Friday, February 27, 2009

Facts, not fiction, please


The Republican Party undeniably has outstanding, levelheaded members of intellect and noble public service. Unhappily, however, these men and women have been shoved aside by extremists who only add to the GOP's awful image.

In their impossible hope of changing the GOP's dismal public standing, these operatives are trying to rewrite history.

Consider the gambit of Idaho's senior U.S. Sen. Mike Crapo. In a meeting with editors of the Idaho Press-Tribune, Crapo insisted President George W. Bush is being unfairly blamed for the country's present economic crisis.

Oh?

Fact: President Bush inherited a robust Treasury surplus from the Clinton White House.

Fact: President Bush attacked Iraq on fraudulent grounds and ran up war bills totaling nearly $700 billion.

Fact: President Bush and the GOP lavished tax breaks on the wealthiest Americans despite huge war costs.

Fact: President Bush drove up U.S. debt so fast and so high he needed to borrow record sums from foreign nations.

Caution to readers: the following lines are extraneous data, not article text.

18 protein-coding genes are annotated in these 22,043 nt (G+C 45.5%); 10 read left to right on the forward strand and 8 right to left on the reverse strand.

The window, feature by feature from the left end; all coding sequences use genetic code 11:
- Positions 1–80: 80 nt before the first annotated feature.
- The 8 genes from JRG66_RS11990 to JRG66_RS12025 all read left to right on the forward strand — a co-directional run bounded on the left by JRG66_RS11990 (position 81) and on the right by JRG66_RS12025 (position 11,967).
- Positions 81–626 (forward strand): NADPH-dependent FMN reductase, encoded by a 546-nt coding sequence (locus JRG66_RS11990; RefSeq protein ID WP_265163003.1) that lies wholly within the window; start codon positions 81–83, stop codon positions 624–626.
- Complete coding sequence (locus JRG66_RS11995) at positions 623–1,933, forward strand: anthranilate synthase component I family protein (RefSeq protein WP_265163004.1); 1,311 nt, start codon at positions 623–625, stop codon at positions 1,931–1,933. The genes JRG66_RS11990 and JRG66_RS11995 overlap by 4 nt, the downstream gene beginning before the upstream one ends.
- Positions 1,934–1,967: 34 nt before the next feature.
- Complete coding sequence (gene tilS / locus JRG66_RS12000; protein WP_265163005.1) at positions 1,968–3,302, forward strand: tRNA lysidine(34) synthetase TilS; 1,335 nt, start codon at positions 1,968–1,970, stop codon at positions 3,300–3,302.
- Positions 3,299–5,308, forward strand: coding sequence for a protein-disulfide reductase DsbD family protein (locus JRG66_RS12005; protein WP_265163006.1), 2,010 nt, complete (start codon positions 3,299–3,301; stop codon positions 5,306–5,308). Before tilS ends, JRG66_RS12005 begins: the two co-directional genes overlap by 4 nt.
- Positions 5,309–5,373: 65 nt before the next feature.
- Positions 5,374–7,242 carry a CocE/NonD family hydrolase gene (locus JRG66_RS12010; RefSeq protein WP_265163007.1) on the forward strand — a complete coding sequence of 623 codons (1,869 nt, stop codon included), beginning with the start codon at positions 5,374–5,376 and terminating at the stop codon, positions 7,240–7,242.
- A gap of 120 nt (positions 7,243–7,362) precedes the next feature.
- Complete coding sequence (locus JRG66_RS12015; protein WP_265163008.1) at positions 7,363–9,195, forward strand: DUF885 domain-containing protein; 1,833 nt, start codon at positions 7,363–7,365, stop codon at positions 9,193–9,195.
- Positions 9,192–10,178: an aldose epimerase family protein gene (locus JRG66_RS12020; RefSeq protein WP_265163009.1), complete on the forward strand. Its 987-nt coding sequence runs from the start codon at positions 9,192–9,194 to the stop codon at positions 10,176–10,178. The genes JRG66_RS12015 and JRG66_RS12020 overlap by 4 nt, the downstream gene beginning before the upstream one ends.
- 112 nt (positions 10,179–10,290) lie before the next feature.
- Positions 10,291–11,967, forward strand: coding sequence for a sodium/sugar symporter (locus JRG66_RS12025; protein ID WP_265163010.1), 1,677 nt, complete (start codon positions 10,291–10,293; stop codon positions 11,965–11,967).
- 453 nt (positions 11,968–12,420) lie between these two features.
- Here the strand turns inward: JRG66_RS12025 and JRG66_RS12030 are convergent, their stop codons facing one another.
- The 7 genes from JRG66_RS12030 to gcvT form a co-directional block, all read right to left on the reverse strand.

So, Sen. Crapo ignores this extravagance and claims facts are unfair?

Others in Congress and on rightwing radio have taken to claiming Republicans are the party of frugal government and are honor-bound to attack President Obama's "wasteful" spending. Louisiana Gov. Bobby Jindal, a GOP presidential hopeful, pathetically proposes that no stimulus program is needed to rescue the Bush-crippled economy.

Fact: Republicans approved Bush spending and borrowing and expanding Iraq and Afghanistan operations.

Fact: President Bush expanded the size and power of big government more dramatically than any president in modern history with the creation of Homeland Security and various domestic spying services.

Bush Pentagon adviser Richard Perle simply dispenses with truth. In a Washington speech, the founder of modern neo-conservatism and architect of the Iraq war, denies he's neo-conservative, denies there's a neo-conservative policy and denies any influence on Bush war policies.

New Republican National Committee Chairman Michael Steele spouts the most pure nonsense. "Not in the history of mankind has the government ever created a job," Steele asserts.

One need not cite all of U.S. history to refute this addle-headed claim—FDR's Depression jobs program for millions, Eisenhower's interstate highways, etc. Bush's billion-dollar, no-bid contracts for Blackwater and Halliburton in Iraq should also be adequate evidence to the contrary.

Revisionism is a disservice to the nation. Only with the facts will America be able to plot a course to better days.




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